BUSINESS

Washington DC to reconsider Intralot gambling contract

TAGs: District of Columbia, Intralot

The debate over whether or not Intralot should be running the gambling show in Washington, D.C., rages on. The Greek gaming operator was awarded a contract worth $215 million to oversee sports gambling in the district, but the deal has been called into question repeatedly since it was announced earlier this year. There was never a bidding process for the contract—Intralot was given it directly by the district in order to fast track sports gambling operations. Once again, the D.C. Council is having to take a fresh look at the legitimacy of the award and will discuss how to proceed during a meeting scheduled for Tuesday (9).

Washington, DC to reconsider Intralot gambling contractIntralot runs the D.C. lottery and the decision to give it rights to the district’s sports gambling industry was made in an effort to have D.C. enter the game ahead of some of its neighbors. However, revelations that certain people would benefit from the arrangement, and the lack of a required bidding process, has brought the deal back into the spotlight.

When the D.C. Council meets today, it will try to determine whether or not to proceed with the agreement or if it should do what it was legally required to do in the first place—hold a competitive bidding process. The council and D.C. Mayor Muriel Bowser had used a loophole in awarding Intralot the contract, asserting that it was in the best interest of the district.

However, the main sponsor of the sports gambling legislation for D.C., Councilman Jack Evans, has come under fire for his involvement and for some questionable activity. He is already being investigated by the FBI for undisclosed reasons—the FBI won’t reveal the nature of the investigation—and other concerns about his actions have been raised, which has caused the sports gambling legislation to be scrutinized.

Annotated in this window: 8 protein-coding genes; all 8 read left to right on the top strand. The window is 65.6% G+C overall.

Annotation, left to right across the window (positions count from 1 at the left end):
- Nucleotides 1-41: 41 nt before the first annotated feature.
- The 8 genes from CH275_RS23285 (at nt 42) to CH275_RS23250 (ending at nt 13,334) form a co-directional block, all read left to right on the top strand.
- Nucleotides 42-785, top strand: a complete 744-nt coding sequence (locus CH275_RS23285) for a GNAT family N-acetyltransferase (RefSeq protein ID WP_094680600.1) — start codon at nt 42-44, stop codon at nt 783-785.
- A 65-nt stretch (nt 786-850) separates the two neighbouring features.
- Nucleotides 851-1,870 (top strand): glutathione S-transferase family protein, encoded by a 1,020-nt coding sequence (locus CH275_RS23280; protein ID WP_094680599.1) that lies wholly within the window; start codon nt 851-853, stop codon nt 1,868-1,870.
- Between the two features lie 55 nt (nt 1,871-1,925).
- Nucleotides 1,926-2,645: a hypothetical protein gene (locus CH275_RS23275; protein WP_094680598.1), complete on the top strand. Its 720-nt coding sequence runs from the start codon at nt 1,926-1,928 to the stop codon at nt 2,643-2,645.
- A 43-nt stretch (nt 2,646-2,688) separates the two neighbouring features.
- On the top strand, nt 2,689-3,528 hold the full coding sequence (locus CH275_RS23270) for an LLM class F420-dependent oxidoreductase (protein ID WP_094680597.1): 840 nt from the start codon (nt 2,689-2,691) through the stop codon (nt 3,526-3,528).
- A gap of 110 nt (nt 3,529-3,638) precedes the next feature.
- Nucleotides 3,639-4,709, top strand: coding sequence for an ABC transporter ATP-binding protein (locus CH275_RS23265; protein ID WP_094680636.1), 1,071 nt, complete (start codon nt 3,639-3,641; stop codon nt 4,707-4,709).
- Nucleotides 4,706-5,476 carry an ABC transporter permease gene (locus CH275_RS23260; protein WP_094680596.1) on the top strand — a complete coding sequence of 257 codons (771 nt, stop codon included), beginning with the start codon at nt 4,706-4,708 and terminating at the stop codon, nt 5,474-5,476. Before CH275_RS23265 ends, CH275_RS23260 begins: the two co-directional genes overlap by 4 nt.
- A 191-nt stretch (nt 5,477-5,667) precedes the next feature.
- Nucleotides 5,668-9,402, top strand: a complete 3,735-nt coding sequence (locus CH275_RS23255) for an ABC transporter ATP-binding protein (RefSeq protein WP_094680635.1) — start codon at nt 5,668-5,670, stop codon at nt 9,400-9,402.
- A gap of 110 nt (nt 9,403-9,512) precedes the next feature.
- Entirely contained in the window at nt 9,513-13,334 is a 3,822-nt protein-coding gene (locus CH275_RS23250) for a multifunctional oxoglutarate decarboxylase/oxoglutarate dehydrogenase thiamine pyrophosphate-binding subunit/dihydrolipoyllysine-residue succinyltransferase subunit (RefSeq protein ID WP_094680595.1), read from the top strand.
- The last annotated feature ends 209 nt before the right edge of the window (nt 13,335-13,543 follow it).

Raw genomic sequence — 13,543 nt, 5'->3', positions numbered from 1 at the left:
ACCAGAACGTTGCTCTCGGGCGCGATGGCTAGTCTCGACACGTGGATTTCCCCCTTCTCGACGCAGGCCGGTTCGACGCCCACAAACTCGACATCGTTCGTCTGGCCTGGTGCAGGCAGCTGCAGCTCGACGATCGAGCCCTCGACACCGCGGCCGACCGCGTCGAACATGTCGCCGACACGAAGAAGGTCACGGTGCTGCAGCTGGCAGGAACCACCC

Evans is the former chairman of the Washington Metropolitan Area Transit Authority. As chairman, he reportedly violated ethics rules by negotiating a deal for a particular parking company and received $50,000 in return. He is now also being looked at closely for his relationship with attorney William Jarvis who has lobbied for both Intralot and Veterans Services Corp. (VSC), a company that has been selected to operate under Intralot in the sports gambling industry in D.C. It is also involved with Intralot on the district’s lottery.

The Washington Post points out that Jarvis successfully convinced Evans to support Intralot and VSC in 2018 for the sports gambling contract. The lawyer has been linked to the councilman for a number of years, at one point setting up a legal firm, NSE Consulting, for Evans that has been repeatedly investigated over conflicts of interest.

There isn’t much being said by the D.C. Council on either the councilman’s actions or whether or not it will change its position on the sports gambling contract when it meets today. Given the public backlash, however, the council might be ready to think twice about allowing Intralot to move forward without a competitive bidding process.

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